A lot of my articles have something to do with my life in Singapore. When you read them, it’s obvious that the people here is not one of my favorite things about Singapore. But generally speaking, I have nothing against them.
Until this morning, when I read an article at The Straits Times today titled “Foreign Workers? Not in my Backyard”. The article basically described that some 600 residents of Serangoon Gardens signed a petition against converting an unused school there into a dormitory for foreign workers, citing concerns for security and social problems as well as fear that foreign workers would spoil the ambiance of the estate.
And I started thinking, “Wait a minute…. why are these foreign workers here in the first place? Because YOU GUYS want them to come to work on jobs that you yourselves despise.” It is widely known that construction workers and seamen in Singapore are largely foreigners, so are the domestic helpers – no Singaporean seems to want this job. So here are 600 Singaporeans, wanting foreign workers to come and work, but not wanting to provide them with decent shelters.
But upon reading the rest of the article and the direct quotes from the residents, I just can’t help myself but being furious. Below are direct quotes from the residents who signed the petition:
“Many were afraid that their maids might befriend the foreign workers and invite them into their houses while they are out.”
Isn’t making friends one of the basic rights of every human being?? Do I need to even create new articles in this blog that many Singaporean employers actually lock their foreign maids in the house in so they cannot make friends or report any employer abuse to authorities?
This is such a simple issue. If people are worried about strangers being brought into the house, simply put cameras at the front and back door to monitor. If you say you don’t have the money for all this extra safety precautions, well, simply … just don’t have a live-in maid! I have had live-in maids all my life and having them inviting guests in is a latent risk, especially when the employer doesn’t provide them with room and space to socialize.
Which brings me to my next point. Employers can actually give their maid one day off a week or a few hours off every day (a basic work right MOST maids never get in Singapore) so they can actually go out and meet friends so they don’t need to invite anyone in just to satisfy their social needs of making friends.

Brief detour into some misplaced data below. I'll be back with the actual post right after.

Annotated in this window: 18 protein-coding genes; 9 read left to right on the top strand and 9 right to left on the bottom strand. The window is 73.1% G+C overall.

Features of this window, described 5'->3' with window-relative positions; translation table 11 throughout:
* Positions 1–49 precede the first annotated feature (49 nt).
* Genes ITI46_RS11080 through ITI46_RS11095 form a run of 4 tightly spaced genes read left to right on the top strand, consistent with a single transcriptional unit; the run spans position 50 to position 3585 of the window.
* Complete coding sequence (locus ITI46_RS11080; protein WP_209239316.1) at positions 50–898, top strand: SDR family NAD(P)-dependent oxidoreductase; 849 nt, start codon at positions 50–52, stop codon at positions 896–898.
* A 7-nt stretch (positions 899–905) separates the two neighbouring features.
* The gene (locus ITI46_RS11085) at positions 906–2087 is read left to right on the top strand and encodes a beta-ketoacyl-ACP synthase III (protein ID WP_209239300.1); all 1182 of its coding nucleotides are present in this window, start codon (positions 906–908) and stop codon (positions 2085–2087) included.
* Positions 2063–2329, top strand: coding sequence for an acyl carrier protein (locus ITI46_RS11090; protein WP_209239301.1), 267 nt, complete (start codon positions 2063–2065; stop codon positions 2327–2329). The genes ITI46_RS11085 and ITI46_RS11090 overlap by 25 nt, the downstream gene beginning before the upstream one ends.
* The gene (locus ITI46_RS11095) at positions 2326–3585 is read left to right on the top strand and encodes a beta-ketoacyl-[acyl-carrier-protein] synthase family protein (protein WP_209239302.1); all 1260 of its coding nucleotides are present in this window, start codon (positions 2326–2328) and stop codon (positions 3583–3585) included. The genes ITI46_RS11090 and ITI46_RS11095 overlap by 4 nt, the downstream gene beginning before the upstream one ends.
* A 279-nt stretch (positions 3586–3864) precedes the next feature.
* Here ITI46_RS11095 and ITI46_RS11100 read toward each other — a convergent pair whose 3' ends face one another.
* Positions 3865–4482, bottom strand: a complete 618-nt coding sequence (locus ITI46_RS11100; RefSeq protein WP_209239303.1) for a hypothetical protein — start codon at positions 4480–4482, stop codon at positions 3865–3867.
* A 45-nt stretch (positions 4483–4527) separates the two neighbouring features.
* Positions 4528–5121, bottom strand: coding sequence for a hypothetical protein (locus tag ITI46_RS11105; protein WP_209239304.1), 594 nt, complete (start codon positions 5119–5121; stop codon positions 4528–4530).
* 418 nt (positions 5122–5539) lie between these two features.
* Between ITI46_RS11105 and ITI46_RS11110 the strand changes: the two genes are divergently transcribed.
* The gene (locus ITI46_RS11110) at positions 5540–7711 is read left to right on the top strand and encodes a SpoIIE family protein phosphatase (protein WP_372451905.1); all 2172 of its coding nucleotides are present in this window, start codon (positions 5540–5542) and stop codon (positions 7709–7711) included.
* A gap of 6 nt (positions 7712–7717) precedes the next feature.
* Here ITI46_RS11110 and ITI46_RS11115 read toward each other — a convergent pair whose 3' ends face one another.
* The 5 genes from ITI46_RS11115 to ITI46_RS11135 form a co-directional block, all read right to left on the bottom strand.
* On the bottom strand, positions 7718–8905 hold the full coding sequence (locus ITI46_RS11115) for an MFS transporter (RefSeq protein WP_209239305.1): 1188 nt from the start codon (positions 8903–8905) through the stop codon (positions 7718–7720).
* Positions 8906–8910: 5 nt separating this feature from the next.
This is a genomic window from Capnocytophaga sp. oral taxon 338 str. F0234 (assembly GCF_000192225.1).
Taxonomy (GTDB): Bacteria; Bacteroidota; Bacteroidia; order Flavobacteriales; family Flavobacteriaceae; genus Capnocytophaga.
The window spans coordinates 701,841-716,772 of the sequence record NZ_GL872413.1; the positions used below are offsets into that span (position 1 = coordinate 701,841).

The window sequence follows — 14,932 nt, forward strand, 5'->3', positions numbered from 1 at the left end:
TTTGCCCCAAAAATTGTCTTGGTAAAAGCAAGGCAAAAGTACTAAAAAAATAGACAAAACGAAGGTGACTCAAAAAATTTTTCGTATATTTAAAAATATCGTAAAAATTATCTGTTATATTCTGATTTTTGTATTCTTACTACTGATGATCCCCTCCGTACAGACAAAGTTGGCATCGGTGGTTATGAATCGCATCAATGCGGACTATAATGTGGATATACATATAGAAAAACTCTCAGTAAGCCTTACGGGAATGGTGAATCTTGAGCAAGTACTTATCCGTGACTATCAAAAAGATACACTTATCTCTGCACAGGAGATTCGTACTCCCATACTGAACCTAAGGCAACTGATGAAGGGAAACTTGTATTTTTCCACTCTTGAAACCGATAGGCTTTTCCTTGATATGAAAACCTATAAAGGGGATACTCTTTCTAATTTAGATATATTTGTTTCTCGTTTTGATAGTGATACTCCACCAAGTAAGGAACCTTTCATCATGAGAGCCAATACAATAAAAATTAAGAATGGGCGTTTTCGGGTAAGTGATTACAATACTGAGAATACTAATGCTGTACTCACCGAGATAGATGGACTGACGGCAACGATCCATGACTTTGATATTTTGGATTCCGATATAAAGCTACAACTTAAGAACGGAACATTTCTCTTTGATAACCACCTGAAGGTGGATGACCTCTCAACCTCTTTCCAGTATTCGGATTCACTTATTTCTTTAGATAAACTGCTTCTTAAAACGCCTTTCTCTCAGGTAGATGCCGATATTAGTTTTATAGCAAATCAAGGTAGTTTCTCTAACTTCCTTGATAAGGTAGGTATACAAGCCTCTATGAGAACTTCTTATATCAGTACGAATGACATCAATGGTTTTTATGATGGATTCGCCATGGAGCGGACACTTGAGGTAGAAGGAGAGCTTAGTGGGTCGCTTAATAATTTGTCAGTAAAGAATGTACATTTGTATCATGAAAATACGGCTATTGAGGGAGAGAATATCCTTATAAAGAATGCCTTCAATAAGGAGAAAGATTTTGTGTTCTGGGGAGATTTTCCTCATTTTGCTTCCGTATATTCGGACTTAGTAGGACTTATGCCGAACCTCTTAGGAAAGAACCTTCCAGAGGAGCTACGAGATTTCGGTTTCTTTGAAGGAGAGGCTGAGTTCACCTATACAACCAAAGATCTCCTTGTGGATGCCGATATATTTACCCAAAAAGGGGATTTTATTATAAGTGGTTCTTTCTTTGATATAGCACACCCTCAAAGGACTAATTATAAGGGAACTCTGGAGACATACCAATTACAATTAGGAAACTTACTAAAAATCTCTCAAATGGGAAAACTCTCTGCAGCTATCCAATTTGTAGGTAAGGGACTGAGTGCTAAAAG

Another quote said, “My sister, who also lives in the neighborhood, had forgotten to lock her car one evening. A foreign worker was caught trying to steal her CashCard and other items in the car.”
Probably Singapore is the only country in the world where someone who forgot to lock the car blames someone else for wanting to steal things. It’s her own bl^*&&$%^y fault that she forgot to lock her car, she’s lucky that this guy only attempted to steal CashCard and a few small items. In other countries, her car would have been taken away in no time at all!
I have also forgotten to lock my car one evening at East Coast Park, with three laptops, a GPS device, and a CashCard worth $100 inside. If any of these items were stolen that evening, I had no one else to blame but my own stupidity.
Another quote: “With 1,000 workers living here, there would be so many of us using the buses.”
I believe the 69 year-old retired teacher who said this has lived in Singapore way longer than I am …. she should have known better that the Singapore government never executes a redevelopment plan without thinking about the additional facilities required. With 1000 more residents in the area, I bet the government will get more buses to come to this neighborhood, or even build new bus stops. Or create food centers and convenience stores within walking distance from the dorm.
In addition, most foreign workers (I assume that these foreign workers would mostly be construction workers) are picked up by their employers in the morning, and driven back to their dormitory after work. They won’t create additional congestion to the bus and subway (MRT) system during rush hour. If ever they use the bus, it would be to go out to a food center to eat, or to meet up their friends – which supposedly will take place off-peak hours.
I cannot help but think how selfish and short-minded these Singaporeans are, when their government has actually done so much more to them than any citizen of the world could ever dream of from their leaders.
Some times, when I think about this, I just wish that every Singaporean would go through a mandatory two-year internship in another country where the government never takes care of the people and infrastructure planning simply does not exist … just so they learn not to take their government for granted.
If anything should be taught to these Singaporeans, it is definitely how to be less selfish and more considerate.